NewsHour co-host and legendary political journalist Gwen Ifill died Monday at the age of 61, PBS has revealed, reportedly from cancer.
Since 2013, Ifill and Judy Woodruff have been co-hosting NewsHour on PBS. When the pair got the job, it was the first time two women had co-anchored a nightly news show. In the past year, Ifill has taken breaks from her chair for unspecified health issues, including one several weeks long this past spring. She also did not work during Election Night last week.
The daughter of “a man I call an ‘accidental feminist,’” Ifill was born in New York City in 1955. She attended Simmons College, where she majored in communications, and from there went on to work for a bevy of respected news outlets, including NBC News, The Washington Post, The New York Times, The Baltimore Sun, and The Boston Herald. Ifill came of age when journalism was even more hostile towards non-white faces than it is now; as an intern at the Herald, and the paper’s first black woman employee, she came to work one day to find that someone had left a note on her desk that said “Nigger, go home.” As she told Makers:
My first thought was, I wonder who this is for? It didn’t occur to me at first that this was directed at me because who would call me this name? I took it to my boss and said, oh look at this, kind of wide-eyed. He was horrified. He apologized profusely, and said, if you ever need a job, you can come back here after you graduate from college.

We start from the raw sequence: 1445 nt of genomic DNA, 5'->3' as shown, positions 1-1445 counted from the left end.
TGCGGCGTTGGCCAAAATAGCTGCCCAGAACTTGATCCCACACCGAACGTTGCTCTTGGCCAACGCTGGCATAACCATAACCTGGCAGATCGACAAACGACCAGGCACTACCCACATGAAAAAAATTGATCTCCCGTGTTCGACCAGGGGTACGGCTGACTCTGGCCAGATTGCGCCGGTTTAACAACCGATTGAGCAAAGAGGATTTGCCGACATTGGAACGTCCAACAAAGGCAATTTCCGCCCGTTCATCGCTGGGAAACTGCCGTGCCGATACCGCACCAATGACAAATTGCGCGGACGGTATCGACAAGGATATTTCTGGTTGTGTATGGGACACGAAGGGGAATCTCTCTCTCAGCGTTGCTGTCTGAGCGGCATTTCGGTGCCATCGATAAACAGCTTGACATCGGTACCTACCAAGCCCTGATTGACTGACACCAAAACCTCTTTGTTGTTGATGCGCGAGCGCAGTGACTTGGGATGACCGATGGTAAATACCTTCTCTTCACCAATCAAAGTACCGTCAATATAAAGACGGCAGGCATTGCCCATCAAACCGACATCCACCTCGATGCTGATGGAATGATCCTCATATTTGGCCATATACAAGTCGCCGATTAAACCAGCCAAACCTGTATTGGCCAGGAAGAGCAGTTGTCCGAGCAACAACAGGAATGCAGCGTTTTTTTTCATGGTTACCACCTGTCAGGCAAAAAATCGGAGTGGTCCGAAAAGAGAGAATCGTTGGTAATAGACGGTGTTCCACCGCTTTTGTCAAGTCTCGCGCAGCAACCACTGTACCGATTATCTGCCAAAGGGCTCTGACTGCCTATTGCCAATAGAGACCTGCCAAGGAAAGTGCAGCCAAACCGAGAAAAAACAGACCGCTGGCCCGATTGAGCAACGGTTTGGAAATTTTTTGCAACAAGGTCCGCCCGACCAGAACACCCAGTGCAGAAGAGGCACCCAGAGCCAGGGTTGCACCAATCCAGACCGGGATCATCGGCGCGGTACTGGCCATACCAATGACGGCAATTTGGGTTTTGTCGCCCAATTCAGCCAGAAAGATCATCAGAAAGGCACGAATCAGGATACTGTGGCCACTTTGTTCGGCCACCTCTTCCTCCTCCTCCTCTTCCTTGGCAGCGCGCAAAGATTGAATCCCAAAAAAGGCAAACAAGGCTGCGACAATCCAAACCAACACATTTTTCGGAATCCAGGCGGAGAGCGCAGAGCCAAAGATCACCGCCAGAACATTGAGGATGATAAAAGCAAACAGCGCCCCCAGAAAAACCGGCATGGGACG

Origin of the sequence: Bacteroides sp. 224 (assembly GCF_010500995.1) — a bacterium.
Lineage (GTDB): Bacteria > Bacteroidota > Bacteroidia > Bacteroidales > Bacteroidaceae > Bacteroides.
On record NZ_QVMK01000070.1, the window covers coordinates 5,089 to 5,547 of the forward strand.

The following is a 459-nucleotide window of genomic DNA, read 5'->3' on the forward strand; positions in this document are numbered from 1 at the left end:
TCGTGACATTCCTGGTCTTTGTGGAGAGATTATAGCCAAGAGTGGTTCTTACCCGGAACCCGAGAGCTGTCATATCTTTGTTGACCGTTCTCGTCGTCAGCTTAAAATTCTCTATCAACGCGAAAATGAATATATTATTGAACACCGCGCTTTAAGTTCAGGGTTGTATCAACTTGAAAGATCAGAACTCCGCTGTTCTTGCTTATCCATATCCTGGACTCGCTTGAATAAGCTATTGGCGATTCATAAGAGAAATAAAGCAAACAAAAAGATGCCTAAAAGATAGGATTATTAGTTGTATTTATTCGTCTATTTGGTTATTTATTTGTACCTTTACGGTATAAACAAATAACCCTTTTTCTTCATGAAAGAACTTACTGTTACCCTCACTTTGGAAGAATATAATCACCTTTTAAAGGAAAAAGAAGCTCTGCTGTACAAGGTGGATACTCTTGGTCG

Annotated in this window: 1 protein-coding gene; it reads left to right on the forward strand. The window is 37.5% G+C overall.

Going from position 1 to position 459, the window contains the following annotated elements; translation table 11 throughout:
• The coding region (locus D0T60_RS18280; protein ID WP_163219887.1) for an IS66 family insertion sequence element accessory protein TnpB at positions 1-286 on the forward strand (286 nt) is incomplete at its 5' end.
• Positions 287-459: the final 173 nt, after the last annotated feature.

Ifill has moderated multiple vice presidential debates (in 2004, she became the first black woman to moderate one) and published the book The Breakthrough: Politics and Race in the Age of Obama in 2009. Unsurprisingly, news of the book’s release drew ire from conservatives, who used it to argue that she was unfit to moderate the 2008 debate because she was “pro-Obama”; in response, Ifill said, “Since I haven’t finished the book, it’s interesting people think they know what’s in it.” Here’s a great moment of her shutting down Don Imus, who had previously referred to her as a cleaning lady, after his racist comments about the Rutgers women’s basketball team in 2007.
Ifill was going to receive Columbia Journalism School’s John Chancellor Award for excellence in journalism on Wednesday evening.
“Gwen was one of America’s leading lights in journalism and a fundamental reason public media is considered a trusted window on the world by audiences across the nation. Her contributions to thoughtful reporting and civic discourse simply cannot be overstated,” said PBS’s President and CEO Paula Kerger. The statement continued:
She often said that her job was to bring light rather than heat to issue of importance in our society. Gwen did this with grace and a steadfast commitment to excellence. Our sorrow at her passing is a part of our profound gratitude for all that she did for our system and our nation. it was an hour to know Gwen and to work with her. All of us at PBS express our sincere condolences to Gwen’s friends and family.
Remembrances have poured in, like this one from Pete Williams, reporting live and on-air, about Ifill:
“I always appreciated Gwen’s reporting, even when I was on the receiving end of one of her tough interviews,” President Obama said today in a press conference.
This is a breaking news post and has been updated.